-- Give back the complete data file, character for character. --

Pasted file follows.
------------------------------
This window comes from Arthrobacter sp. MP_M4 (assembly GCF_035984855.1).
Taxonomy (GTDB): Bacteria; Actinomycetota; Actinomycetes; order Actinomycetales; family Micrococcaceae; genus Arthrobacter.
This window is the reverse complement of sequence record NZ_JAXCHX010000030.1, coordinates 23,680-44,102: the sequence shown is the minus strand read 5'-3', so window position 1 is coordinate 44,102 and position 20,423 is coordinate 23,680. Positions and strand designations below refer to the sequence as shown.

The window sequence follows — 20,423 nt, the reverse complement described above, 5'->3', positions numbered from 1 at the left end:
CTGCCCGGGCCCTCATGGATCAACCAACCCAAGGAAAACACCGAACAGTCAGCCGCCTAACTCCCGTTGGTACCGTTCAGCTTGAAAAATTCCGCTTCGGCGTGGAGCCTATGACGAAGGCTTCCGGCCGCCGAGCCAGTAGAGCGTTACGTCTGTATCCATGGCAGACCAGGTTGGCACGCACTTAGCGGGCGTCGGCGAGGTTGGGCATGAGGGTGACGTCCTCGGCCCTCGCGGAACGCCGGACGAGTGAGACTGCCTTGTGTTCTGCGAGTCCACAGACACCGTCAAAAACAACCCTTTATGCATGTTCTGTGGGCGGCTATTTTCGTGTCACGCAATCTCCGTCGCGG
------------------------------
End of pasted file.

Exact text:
This window comes from Arthrobacter sp. MP_M4 (assembly GCF_035984855.1).
Taxonomy (GTDB): Bacteria; Actinomycetota; Actinomycetes; order Actinomycetales; family Micrococcaceae; genus Arthrobacter.
This window is the reverse complement of sequence record NZ_JAXCHX010000030.1, coordinates 23,680-44,102: the sequence shown is the minus strand read 5'-3', so window position 1 is coordinate 44,102 and position 20,423 is coordinate 23,680. Positions and strand designations below refer to the sequence as shown.

The window sequence follows — 20,423 nt, the reverse complement described above, 5'->3', positions numbered from 1 at the left end:
CTGCCCGGGCCCTCATGGATCAACCAACCCAAGGAAAACACCGAACAGTCAGCCGCCTAACTCCCGTTGGTACCGTTCAGCTTGAAAAATTCCGCTTCGGCGTGGAGCCTATGACGAAGGCTTCCGGCCGCCGAGCCAGTAGAGCGTTACGTCTGTATCCATGGCAGACCAGGTTGGCACGCACTTAGCGGGCGTCGGCGAGGTTGGGCATGAGGGTGACGTCCTCGGCCCTCGCGGAACGCCGGACGAGTGAGACTGCCTTGTGTTCTGCGAGTCCACAGACACCGTCAAAAACAACCCTTTATGCATGTTCTGTGGGCGGCTATTTTCGTGTCACGCAATCTCCGTCGCGG